That’s where I had problems, especially when I was watching the actual movie, rather than reading the screenplay. I always sat down to watch a movie and immediately immersed myself in the story. Before I knew it, I would look up and realize the first five pages of script must be long past and I had failed to identify the line of dialog in which the theme was stated. It was the thing with reading screenplays. I found myself reading and re-reading those first five pages, searching desperately for the line that would tell me what the whole movie was about. I didn’t understand how I could be expected to pick out a line of dialog that stated what the movie was really about before I’d read the entire screenplay. And the sad thing is, I was no better at picking out theme in my own writing and writing a line of dialog to state it.
Here’s where I digress from Robin. You cannot decide what you want your theme to be and then write a story to fit. At least, I can’t. It won’t work. For me, theme must evolve from the story naturally, not the other way around.
When I decided to write, Bonnie, my screenplay for my thesis, I thought I was writing a story about two young kids who chose to live on the wrong side of the law in order to cope with the circumstances of living in the depression. But Bonnie is different than other renditions of the Bonnie and Clyde story, because it is told from Bonnie’s perspective, and before I had finished it, I found that what it is really about is Bonnie’s love for Clyde. Their love is my underlying theme. Just as love is the underlying theme in a story about a huge ocean liner that hit an iceberg and sank into the ocean, sending most of the passengers to their deaths. And just as it worked for James Cameron, when he wrote Titanic, I think it works for Bonnie. Love is what it is really about, the underlying theme.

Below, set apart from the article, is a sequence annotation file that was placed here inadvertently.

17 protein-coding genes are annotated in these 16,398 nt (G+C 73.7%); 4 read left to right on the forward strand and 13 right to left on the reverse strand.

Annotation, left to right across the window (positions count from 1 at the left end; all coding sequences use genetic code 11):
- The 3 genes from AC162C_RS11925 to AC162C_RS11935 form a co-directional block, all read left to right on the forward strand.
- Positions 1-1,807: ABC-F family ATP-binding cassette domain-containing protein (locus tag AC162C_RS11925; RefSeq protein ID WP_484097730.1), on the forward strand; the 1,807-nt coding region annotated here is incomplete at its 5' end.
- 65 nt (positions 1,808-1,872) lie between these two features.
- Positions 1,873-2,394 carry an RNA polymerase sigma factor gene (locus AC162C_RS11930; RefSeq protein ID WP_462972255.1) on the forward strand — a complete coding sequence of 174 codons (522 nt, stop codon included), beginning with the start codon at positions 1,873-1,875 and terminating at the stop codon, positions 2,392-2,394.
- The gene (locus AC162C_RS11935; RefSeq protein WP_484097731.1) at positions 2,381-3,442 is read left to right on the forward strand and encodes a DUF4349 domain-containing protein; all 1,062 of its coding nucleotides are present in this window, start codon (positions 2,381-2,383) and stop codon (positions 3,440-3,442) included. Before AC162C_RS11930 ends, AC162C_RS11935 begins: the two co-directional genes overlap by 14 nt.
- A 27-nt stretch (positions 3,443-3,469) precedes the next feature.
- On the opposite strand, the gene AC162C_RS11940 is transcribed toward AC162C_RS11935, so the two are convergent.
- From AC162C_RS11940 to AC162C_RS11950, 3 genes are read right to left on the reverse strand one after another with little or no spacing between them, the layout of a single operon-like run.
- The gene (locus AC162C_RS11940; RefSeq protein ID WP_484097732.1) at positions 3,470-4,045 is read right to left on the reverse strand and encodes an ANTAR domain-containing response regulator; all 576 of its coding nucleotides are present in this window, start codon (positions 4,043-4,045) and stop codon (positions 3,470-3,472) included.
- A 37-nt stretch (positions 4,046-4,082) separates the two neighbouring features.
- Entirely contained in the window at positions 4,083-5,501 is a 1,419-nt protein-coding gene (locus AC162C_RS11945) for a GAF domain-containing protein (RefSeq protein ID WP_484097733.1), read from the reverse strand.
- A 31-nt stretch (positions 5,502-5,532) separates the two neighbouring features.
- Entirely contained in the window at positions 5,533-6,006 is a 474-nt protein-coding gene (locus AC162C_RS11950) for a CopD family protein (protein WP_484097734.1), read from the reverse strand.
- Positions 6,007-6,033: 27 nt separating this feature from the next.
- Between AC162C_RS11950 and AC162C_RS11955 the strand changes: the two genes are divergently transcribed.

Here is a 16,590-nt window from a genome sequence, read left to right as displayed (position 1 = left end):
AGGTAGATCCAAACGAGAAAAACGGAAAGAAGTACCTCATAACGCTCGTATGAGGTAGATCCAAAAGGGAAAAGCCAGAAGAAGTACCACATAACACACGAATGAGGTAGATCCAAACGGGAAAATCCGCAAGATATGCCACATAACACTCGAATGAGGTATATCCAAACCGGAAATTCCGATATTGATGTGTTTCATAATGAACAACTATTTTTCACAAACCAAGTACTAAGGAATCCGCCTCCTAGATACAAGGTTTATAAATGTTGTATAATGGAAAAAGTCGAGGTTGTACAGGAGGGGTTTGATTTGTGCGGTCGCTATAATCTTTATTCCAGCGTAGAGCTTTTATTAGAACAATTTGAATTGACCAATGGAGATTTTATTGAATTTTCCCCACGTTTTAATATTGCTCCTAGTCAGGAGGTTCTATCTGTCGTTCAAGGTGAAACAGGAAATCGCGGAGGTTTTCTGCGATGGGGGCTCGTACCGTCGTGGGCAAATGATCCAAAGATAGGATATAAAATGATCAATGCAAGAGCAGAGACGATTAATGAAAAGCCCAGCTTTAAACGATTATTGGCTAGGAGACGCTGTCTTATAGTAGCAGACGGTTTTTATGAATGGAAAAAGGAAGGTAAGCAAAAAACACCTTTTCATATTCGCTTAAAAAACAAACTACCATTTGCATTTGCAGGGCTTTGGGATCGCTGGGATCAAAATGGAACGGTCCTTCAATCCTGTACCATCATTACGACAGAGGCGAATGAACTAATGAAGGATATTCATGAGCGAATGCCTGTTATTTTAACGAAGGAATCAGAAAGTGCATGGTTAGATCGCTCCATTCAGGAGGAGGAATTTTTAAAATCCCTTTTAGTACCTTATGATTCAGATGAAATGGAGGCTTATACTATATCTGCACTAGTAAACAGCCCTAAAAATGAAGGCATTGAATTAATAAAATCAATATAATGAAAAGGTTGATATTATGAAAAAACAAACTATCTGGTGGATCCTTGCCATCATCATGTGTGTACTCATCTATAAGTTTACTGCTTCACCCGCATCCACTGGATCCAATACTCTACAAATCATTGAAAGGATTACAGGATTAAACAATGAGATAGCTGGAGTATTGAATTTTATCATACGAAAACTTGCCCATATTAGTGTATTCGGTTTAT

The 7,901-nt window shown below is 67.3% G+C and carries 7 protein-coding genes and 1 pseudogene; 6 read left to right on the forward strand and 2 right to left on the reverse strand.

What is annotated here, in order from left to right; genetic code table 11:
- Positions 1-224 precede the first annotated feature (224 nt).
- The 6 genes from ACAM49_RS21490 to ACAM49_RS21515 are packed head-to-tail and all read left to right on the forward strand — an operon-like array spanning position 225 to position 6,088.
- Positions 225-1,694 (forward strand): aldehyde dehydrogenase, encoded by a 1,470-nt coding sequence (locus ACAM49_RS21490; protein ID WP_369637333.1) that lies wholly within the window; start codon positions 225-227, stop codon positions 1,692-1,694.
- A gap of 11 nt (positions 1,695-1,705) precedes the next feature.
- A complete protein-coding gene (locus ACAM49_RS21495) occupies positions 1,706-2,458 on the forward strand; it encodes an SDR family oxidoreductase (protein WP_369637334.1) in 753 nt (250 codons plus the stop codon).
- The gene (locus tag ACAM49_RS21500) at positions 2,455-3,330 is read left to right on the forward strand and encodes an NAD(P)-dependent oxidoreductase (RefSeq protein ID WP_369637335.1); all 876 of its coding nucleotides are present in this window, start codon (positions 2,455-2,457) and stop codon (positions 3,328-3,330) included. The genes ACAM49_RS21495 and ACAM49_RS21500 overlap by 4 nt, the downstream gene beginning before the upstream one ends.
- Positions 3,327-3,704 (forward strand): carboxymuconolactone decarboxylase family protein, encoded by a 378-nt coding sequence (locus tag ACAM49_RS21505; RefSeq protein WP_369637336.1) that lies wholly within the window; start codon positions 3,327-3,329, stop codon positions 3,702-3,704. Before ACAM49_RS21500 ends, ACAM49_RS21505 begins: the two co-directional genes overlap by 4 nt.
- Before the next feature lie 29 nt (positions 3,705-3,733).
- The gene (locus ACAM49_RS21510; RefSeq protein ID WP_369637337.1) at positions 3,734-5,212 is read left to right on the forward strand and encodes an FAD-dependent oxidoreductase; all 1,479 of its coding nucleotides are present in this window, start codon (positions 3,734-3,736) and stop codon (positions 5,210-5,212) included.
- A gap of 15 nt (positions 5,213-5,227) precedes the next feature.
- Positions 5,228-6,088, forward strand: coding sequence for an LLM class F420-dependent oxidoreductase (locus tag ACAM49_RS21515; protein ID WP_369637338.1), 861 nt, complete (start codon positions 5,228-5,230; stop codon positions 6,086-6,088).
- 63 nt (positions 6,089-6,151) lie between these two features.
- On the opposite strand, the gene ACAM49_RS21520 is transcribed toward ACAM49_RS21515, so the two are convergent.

The point here is, I didn’t set out to write a story about a young girl’s amazing love. That is what evolved from my story about a young couple’s choice to embark on a life of crime. Love was Bonnie’s motivation. Undying love was my theme and I didn’t even know it until I was more than halfway through writing the screenplay. This is why I say theme is the most difficult part of writing for me, whether I’m writing a novel or a screenplay.
But, I still say writing to the theme is more difficult. The theme must emerge naturally from the story, whether you’re writing for the page or the screen. If I just write the story, being true to my characters, the theme will come to the surface of its own accord. But, that’s me. Obviously, it’s different for Robin, who likes to identify her theme before she begins the story and finds ways to bring the theme out. Which comes first for you?
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Godling and Other Paint Stories, by Jeff Bowles, is a collection of six short stories all thematically tied together by a very thin thread of paint, or more specifically, colors. In the ingenious mind behind these stories, it probably doesn’t seem far-fetched that paints would be self-aware, or that dogs could evolve into thinking talking animals with human-looking lips, but your average reader will take a look at these stories and say, “Wow!” But one thing these stories will make readers do, is ponder possibilities, because frankly, as an author with a God-thing going on, Bowles conceives of some really heavy concepts, the kind that really make you think.